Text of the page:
Data recovery from encrypted disks is very hard. So, I guess you’ll all know, that using commercially available data recovery software you can often recover files. Even after files were deleted or otherwise lost. To protect yourself from this kind of spying you can use hard drive encryption. Disk encryption is a technology which protects information by converting it into unreadable code that cannot be deciphered easily by unauthorized people.
So, hard disk encryption makes it very, very hard to get to the data on the drive. But that also means, if you somehow lock yourself out, you can not get access to your own data either. When you have enough reason to encrypt your data, then that is a consequence you will have to live with.
WD My Passport external drives – Data recovery from encrypted disks
WD My Passport drives feature hardware disk encryption. In general, hardware is good. If specialized hardware can process data rather than a piece of software, then generally this is faster. So, for people worrying their data getting stolen, a WD My Passport is a good thing. As long as people do not have your password, they will not be able to steal your data.
You may assume, that only after you set a password, you’re data gets encrypted. However you can also opt not using a password. And use the WD My Passport as an ordinary USB external disk. You may also assume that if not using a password, your data will not be encrypted. This is however not the case. A WD Passport drive always encrypts your data!
Ergo, if you ever need to recover data from a WD My Passport drive, you will also have the extra hurdle of full drive encryption.
WD My Passport data recovery. It gets even worse.
Normally if dealing with ill behaving external hard disks that you need to recover data from, you open the disk enclosure and work with the hard disk directly. Usually standard SATA hard disk are used, and the enclosure includes a circuit board to translate SATA to USB.
To work with the naked hard drive, you take it out and put it on a SATA port directly.
This is however impossible with the WD hard disks used inside the WD My Passport. The hardware to go from SATA to USB is integrated in the circuit board of the hard disk itself. So, there is no SATA connection you can use to attach the disk to a PC.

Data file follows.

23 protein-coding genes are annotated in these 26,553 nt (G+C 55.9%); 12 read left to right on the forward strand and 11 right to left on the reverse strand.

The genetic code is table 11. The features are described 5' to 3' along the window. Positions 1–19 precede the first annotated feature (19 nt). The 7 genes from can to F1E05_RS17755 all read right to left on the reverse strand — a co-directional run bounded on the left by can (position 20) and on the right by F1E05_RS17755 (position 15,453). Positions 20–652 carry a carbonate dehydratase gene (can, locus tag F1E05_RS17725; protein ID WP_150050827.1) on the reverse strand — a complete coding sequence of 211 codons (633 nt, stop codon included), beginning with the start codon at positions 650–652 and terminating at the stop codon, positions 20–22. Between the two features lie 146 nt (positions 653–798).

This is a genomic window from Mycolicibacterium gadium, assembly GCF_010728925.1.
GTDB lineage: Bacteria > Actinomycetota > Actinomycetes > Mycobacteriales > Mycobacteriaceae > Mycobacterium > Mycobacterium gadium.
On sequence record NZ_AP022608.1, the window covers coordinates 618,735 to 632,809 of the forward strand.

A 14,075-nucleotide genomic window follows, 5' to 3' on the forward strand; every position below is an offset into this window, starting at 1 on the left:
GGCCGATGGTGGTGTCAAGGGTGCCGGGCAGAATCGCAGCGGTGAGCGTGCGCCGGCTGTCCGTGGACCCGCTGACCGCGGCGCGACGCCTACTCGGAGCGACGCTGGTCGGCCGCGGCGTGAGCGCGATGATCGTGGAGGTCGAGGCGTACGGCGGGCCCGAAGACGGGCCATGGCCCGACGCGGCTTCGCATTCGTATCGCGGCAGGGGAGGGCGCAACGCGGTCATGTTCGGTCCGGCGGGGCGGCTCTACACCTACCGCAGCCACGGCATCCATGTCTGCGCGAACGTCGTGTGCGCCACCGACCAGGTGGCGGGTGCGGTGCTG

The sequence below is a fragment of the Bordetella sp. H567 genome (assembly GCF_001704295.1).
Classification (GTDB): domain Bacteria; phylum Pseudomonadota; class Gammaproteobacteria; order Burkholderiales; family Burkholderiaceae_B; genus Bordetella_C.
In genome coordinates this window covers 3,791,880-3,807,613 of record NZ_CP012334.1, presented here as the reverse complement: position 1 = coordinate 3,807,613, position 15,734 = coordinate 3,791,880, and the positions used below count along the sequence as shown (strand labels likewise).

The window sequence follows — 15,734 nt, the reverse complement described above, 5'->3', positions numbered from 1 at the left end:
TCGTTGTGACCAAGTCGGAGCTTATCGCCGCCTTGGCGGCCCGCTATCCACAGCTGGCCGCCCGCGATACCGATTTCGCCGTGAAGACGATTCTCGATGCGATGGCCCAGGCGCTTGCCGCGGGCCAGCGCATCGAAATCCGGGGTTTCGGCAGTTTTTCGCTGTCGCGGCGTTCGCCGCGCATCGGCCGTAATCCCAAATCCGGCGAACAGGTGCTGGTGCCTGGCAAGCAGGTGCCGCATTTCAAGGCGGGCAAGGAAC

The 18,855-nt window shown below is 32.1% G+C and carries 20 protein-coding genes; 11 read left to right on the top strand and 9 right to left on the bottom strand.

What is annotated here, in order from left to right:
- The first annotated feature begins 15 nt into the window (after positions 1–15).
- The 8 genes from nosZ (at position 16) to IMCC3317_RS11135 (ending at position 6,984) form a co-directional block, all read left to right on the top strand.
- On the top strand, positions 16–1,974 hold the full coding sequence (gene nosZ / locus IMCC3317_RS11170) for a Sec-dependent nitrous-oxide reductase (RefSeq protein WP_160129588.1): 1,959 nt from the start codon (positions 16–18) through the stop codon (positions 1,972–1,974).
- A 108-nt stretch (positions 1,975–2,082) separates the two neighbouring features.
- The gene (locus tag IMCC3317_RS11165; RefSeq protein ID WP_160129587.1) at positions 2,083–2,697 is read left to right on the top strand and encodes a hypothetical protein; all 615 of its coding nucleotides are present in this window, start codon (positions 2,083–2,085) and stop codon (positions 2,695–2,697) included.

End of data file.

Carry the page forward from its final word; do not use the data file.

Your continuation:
A standard data recovery scenario with an external hard disk.
Assume an external hard disk isn’t detected or is very slow. Chances are that the SATA to USB hardware is malfunctioning. To verify this, you’d take the SATA disk out of the enclosure and use a SATA cable to connect it to a PC. Or even a SATA to USB cable.
Chances are that you can now copy the data off the drive. In some cases you may need data recovery software to scan it and recover the data. Case closed.
Now with a WD My Passport – Data recovery from encrypted disks
You can not hook up the disk to a SATA port. But since you need this you will have to swap the PCB (printed circuit board) with a standard SATA PCB that is compatible with that particular disk.
Once that’s out of the way, you need to hook up the disk to specialized data recovery hardware and software to edit the certain modules in the service area (SA) of the hard disk. Data recovery companies will for example use the PC 3000 from ACE laboratory for the purpose.
The disk can now be cloned to a hard disk with matching LBA values. A larger hard disk is okay as the capacity can be clipped.
Second hurdle – Data recovery from encrypted disks
The original WD My Passport is always encrypted, remember? Even if you didn’t set a password! And we already discussed that data recovery from encrypted disks is extra hard.
To decrypt the clone the original USB 3.0 PCB or a compatible USB board from a Western Digital My Book that uses the same encryption revision type can be used.
And only after that, data can be copied or can be processed using data recovery software.
And that’s why you’ll never see me buy a WD My Passport
I know that the first defense against data loss is a good backup system. But from experiences of my customers I know that backups can fail. The backup itself can fail. The restore can fail. The hardware storing the backup can fail.
That’s why I personally want to have that last chance of getting back irreplaceable data, data recovery. And when it comes to that, I do not need non standard hard disks and full disk encryption that I didn’t ask for to stand between me and my data.
In many cases you can recover data from external hard drives yourself. With the WD My Passport you can almost never! The below video nicely illustrates the amount of resources, equipment and expertise required to recover data from a WD My Passport. And you do pay a price for that.